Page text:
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Liliesleaf Farm in northern Johannesburg, South Africa, was the farm used secretly by African National Congress activists in the 1960s and was the location where many prominent African National Congress leaders were arrested, leading to the Rivonia Trial. Nowadays Liliesleaf Farm is a Museum and world famous Heritage Site, attracting many visitors annually, and rated as a top "things to do in Johannesburg" site.
In 1961, Lilliesleaf Farm in Rivonia was purchased by Arthur Goldreich and Harold Wolpe as headquarters for the underground Communist Party and a safe house for political fugitives. The purchase was made using South African Communist Party funds. Nelson Mandela needed a safe place from which to operate, and lived there under the assumed name of David Motsamayi as a worker in blue overalls employed by the owner to look after the farm.
On 11 July 1963, security police raided the farm and captured 19 members of the underground, charging them with sabotage. They were meeting in the thatched room, and were stunned by the raid.
George Mellis, the young son of the owner of the Rivonia Caravan Park, which lay opposite the entrance to Winston Avenue leading to the farm, saw cars coming and going and people of various races meeting and greeting each other. In those days that was sufficiently unusual for him to tell his family, and a string of reports, coincidences and rumours, and an informer in the military wing, led to the police raid.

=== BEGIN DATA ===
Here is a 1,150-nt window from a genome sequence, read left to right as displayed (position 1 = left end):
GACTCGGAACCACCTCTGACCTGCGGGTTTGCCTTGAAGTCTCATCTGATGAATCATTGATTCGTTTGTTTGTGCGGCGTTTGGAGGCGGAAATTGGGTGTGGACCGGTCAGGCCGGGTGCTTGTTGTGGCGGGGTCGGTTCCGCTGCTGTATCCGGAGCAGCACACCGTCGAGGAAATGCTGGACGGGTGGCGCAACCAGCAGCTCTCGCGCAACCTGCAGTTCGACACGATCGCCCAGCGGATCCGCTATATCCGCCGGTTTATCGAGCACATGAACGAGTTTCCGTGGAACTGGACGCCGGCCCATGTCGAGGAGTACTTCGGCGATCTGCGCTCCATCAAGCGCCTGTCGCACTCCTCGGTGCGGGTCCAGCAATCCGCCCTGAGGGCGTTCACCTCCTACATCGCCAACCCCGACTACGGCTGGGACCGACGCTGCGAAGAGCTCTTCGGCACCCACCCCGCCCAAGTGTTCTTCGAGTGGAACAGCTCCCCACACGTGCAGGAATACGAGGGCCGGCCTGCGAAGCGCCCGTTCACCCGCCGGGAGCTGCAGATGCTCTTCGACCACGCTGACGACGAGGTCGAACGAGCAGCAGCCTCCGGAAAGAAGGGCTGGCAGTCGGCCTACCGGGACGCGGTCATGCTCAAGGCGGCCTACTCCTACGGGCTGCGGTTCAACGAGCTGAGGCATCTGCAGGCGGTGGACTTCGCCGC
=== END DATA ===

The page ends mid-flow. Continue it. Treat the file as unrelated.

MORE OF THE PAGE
The activists had already decided to move to another safe location, and this was to be the final meeting in the farmhouse. Nelson Mandela was already in prison, serving a sentence of several years for relatively minor offences, having been arrested the previous year. The police found documents during the raid incriminating Mandela. As a result he was charged and brought to trial with the others.
The trial, which ran from October 1963 to June 1964, culminated in the imposition of life sentences for eight of the accused.
Liliesleaf Farm today
The farmhouse at Liliesleaf Farm has now been surrounded by the gradual spread of Johannesburg's suburbs, but the historic site has been reopened to visitors. The buildings have been restored to their earlier condition, and visual and audio-visual displays recreate the dramatic events leading up to the police raid, and the raid itself.
The farm is referred to either as "Liliesleaf" or "Lilliesleaf", with the former spelling used at the site itself.